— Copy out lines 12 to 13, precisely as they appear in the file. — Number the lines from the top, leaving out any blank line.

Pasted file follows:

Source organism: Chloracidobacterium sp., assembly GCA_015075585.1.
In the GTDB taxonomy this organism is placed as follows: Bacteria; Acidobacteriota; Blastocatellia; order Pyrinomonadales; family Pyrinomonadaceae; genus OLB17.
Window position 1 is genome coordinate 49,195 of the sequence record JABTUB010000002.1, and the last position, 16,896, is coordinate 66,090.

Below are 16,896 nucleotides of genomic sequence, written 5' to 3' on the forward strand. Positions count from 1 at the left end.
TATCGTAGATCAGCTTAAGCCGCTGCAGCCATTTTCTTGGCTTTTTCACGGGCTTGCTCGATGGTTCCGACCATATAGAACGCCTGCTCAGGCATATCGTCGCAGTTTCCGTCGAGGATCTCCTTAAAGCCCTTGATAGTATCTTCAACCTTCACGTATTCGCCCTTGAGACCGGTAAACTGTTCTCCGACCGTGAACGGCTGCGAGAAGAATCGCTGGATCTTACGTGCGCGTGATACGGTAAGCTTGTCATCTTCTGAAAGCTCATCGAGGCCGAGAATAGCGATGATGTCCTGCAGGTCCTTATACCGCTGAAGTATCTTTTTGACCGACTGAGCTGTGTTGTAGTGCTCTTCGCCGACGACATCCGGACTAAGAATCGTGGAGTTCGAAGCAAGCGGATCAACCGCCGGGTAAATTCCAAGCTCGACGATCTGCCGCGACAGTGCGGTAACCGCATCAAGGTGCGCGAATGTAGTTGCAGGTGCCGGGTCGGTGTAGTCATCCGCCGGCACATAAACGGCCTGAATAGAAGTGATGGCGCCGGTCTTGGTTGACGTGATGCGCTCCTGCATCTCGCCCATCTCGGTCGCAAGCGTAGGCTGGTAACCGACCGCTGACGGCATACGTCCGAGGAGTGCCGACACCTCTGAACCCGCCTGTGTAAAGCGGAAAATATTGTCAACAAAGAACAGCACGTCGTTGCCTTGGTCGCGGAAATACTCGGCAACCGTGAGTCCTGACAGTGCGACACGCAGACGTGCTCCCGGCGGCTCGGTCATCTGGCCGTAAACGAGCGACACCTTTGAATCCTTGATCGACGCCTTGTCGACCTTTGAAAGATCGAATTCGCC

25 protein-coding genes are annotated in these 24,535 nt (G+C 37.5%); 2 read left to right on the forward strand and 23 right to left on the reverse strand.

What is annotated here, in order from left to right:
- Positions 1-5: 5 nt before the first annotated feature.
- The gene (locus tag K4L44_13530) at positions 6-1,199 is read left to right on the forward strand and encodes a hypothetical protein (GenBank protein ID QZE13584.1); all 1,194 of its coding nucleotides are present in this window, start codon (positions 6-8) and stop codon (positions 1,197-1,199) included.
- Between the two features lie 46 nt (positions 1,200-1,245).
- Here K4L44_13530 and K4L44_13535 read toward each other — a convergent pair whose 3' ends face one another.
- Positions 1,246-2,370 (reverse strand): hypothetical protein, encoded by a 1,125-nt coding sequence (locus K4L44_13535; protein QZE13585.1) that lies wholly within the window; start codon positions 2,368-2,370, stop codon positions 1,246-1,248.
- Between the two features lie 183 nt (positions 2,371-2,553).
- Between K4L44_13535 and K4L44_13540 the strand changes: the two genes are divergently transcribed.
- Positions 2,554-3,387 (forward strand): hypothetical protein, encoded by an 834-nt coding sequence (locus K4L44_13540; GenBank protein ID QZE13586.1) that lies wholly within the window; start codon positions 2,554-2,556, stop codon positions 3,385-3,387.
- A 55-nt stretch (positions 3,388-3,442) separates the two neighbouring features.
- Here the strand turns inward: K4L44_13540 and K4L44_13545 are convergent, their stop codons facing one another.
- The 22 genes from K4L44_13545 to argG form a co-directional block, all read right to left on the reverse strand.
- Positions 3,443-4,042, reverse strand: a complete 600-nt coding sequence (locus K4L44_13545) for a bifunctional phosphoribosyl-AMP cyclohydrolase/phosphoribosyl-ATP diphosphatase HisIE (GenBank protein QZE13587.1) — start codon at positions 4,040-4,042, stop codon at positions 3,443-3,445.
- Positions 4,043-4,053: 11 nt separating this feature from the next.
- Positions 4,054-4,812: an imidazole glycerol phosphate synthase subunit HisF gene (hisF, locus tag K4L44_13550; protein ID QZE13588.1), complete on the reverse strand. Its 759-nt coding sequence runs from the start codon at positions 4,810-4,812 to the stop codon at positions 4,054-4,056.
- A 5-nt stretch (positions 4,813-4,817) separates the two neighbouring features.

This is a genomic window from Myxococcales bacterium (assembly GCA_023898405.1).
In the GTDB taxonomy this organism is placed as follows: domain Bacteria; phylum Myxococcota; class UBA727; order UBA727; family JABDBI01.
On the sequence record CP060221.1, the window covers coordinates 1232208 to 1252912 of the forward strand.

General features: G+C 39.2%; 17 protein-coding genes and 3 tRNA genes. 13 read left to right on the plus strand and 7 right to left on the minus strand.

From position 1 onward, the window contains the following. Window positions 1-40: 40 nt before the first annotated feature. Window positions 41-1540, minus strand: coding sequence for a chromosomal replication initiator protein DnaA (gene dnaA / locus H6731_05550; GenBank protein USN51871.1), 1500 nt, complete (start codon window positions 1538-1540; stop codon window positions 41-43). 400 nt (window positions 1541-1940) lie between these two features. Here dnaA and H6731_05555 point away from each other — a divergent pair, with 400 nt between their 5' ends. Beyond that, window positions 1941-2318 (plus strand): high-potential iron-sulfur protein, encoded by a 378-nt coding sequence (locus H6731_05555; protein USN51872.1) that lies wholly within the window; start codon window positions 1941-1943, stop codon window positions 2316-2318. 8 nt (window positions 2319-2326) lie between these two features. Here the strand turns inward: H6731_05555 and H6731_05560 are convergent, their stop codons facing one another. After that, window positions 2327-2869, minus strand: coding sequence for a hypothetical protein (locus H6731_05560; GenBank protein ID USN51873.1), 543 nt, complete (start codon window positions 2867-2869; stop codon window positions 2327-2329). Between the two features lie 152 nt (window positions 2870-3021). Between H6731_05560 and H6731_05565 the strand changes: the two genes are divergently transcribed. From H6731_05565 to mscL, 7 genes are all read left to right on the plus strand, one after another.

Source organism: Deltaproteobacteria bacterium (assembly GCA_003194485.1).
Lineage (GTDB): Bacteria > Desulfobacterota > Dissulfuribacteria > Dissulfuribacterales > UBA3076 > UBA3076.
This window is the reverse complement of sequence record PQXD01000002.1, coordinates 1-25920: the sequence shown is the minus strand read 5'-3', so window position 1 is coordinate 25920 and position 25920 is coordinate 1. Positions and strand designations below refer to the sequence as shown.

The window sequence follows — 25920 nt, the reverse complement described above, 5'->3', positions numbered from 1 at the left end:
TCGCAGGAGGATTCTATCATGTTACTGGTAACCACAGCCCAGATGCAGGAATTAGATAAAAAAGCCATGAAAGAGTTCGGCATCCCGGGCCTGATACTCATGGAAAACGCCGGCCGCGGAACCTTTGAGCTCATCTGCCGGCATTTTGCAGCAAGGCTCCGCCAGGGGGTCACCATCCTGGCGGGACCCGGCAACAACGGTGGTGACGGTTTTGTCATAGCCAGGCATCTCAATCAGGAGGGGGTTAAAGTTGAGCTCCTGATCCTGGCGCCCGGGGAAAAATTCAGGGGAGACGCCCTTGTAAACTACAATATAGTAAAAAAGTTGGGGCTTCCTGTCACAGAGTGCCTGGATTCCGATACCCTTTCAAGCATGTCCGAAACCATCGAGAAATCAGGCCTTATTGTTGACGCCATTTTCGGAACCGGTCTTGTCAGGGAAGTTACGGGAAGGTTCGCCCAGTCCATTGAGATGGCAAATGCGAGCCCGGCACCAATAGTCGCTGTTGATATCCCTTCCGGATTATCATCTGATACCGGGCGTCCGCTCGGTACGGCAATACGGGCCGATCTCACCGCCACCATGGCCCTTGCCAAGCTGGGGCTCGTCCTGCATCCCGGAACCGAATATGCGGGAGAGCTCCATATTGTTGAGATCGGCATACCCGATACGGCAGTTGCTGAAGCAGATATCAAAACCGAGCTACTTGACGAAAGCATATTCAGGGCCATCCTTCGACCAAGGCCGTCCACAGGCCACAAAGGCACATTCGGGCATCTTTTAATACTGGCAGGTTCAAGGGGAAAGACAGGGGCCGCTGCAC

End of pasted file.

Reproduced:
- Positions 1,246-2,370 (reverse strand): hypothetical protein, encoded by a 1,125-nt coding sequence (locus K4L44_13535; protein QZE13585.1) that lies wholly within the window; start codon positions 2,368-2,370, stop codon positions 1,246-1,248.
- Between the two features lie 183 nt (positions 2,371-2,553).